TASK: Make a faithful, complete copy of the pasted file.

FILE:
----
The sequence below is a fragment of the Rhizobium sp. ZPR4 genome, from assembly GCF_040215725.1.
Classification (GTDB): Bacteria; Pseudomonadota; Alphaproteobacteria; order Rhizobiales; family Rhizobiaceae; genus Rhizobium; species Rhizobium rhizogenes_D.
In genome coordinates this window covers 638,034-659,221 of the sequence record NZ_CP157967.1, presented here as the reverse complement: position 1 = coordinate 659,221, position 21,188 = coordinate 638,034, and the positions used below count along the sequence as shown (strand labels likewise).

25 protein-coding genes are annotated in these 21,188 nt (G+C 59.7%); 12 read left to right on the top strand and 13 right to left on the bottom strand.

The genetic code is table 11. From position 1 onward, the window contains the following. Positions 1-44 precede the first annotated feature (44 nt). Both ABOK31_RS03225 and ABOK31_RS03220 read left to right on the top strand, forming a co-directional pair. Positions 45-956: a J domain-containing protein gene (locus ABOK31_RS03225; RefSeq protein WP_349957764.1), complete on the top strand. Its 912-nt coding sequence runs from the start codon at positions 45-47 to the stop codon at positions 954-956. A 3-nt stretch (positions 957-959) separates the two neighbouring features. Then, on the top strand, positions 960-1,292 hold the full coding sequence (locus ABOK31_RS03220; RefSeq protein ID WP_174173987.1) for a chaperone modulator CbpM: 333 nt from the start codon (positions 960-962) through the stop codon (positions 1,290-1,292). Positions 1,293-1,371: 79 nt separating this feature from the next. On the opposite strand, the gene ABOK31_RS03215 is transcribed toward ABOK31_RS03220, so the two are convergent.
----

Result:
The sequence below is a fragment of the Rhizobium sp. ZPR4 genome, from assembly GCF_040215725.1.
Classification (GTDB): Bacteria; Pseudomonadota; Alphaproteobacteria; order Rhizobiales; family Rhizobiaceae; genus Rhizobium; species Rhizobium rhizogenes_D.
In genome coordinates this window covers 638,034-659,221 of the sequence record NZ_CP157967.1, presented here as the reverse complement: position 1 = coordinate 659,221, position 21,188 = coordinate 638,034, and the positions used below count along the sequence as shown (strand labels likewise).

25 protein-coding genes are annotated in these 21,188 nt (G+C 59.7%); 12 read left to right on the top strand and 13 right to left on the bottom strand.

The genetic code is table 11. From position 1 onward, the window contains the following. Positions 1-44 precede the first annotated feature (44 nt). Both ABOK31_RS03225 and ABOK31_RS03220 read left to right on the top strand, forming a co-directional pair. Positions 45-956: a J domain-containing protein gene (locus ABOK31_RS03225; RefSeq protein WP_349957764.1), complete on the top strand. Its 912-nt coding sequence runs from the start codon at positions 45-47 to the stop codon at positions 954-956. A 3-nt stretch (positions 957-959) separates the two neighbouring features. Then, on the top strand, positions 960-1,292 hold the full coding sequence (locus ABOK31_RS03220; RefSeq protein ID WP_174173987.1) for a chaperone modulator CbpM: 333 nt from the start codon (positions 960-962) through the stop codon (positions 1,290-1,292). Positions 1,293-1,371: 79 nt separating this feature from the next. On the opposite strand, the gene ABOK31_RS03215 is transcribed toward ABOK31_RS03220, so the two are convergent.